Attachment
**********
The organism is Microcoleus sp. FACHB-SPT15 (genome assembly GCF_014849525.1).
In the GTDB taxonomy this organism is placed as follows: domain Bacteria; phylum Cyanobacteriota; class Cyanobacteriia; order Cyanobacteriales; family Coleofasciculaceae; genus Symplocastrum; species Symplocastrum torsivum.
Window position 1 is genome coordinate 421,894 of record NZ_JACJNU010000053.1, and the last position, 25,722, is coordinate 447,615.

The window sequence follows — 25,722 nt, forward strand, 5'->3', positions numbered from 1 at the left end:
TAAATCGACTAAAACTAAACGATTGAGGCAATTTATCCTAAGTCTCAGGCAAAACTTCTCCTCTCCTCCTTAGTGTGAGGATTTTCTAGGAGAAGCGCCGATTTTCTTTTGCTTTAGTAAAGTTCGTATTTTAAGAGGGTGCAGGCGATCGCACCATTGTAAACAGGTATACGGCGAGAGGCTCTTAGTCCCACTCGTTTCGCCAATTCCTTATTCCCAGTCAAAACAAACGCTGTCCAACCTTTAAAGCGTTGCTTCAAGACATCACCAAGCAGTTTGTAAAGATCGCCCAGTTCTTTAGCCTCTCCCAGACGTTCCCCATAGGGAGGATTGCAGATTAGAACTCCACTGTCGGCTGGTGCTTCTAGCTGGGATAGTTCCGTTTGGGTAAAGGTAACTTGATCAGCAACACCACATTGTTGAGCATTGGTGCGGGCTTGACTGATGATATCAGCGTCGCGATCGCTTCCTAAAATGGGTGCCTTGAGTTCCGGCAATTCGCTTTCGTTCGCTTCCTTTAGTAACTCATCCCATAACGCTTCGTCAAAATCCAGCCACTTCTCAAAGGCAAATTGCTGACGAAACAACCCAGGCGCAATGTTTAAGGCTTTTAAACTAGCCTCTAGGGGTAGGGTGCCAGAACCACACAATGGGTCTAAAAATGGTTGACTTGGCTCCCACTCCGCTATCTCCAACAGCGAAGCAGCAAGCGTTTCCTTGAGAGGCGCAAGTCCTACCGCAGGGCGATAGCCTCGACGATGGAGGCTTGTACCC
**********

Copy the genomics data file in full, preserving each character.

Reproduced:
The organism is Microcoleus sp. FACHB-SPT15 (genome assembly GCF_014849525.1).
In the GTDB taxonomy this organism is placed as follows: domain Bacteria; phylum Cyanobacteriota; class Cyanobacteriia; order Cyanobacteriales; family Coleofasciculaceae; genus Symplocastrum; species Symplocastrum torsivum.
Window position 1 is genome coordinate 421,894 of record NZ_JACJNU010000053.1, and the last position, 25,722, is coordinate 447,615.

The window sequence follows — 25,722 nt, forward strand, 5'->3', positions numbered from 1 at the left end:
TAAATCGACTAAAACTAAACGATTGAGGCAATTTATCCTAAGTCTCAGGCAAAACTTCTCCTCTCCTCCTTAGTGTGAGGATTTTCTAGGAGAAGCGCCGATTTTCTTTTGCTTTAGTAAAGTTCGTATTTTAAGAGGGTGCAGGCGATCGCACCATTGTAAACAGGTATACGGCGAGAGGCTCTTAGTCCCACTCGTTTCGCCAATTCCTTATTCCCAGTCAAAACAAACGCTGTCCAACCTTTAAAGCGTTGCTTCAAGACATCACCAAGCAGTTTGTAAAGATCGCCCAGTTCTTTAGCCTCTCCCAGACGTTCCCCATAGGGAGGATTGCAGATTAGAACTCCACTGTCGGCTGGTGCTTCTAGCTGGGATAGTTCCGTTTGGGTAAAGGTAACTTGATCAGCAACACCACATTGTTGAGCATTGGTGCGGGCTTGACTGATGATATCAGCGTCGCGATCGCTTCCTAAAATGGGTGCCTTGAGTTCCGGCAATTCGCTTTCGTTCGCTTCCTTTAGTAACTCATCCCATAACGCTTCGTCAAAATCCAGCCACTTCTCAAAGGCAAATTGCTGACGAAACAACCCAGGCGCAATGTTTAAGGCTTTTAAACTAGCCTCTAGGGGTAGGGTGCCAGAACCACACAATGGGTCTAAAAATGGTTGACTTGGCTCCCACTCCGCTATCTCCAACAGCGAAGCAGCAAGCGTTTCCTTGAGAGGCGCAAGTCCTACCGCAGGGCGATAGCCTCGACGATGGAGGCTTGTACCC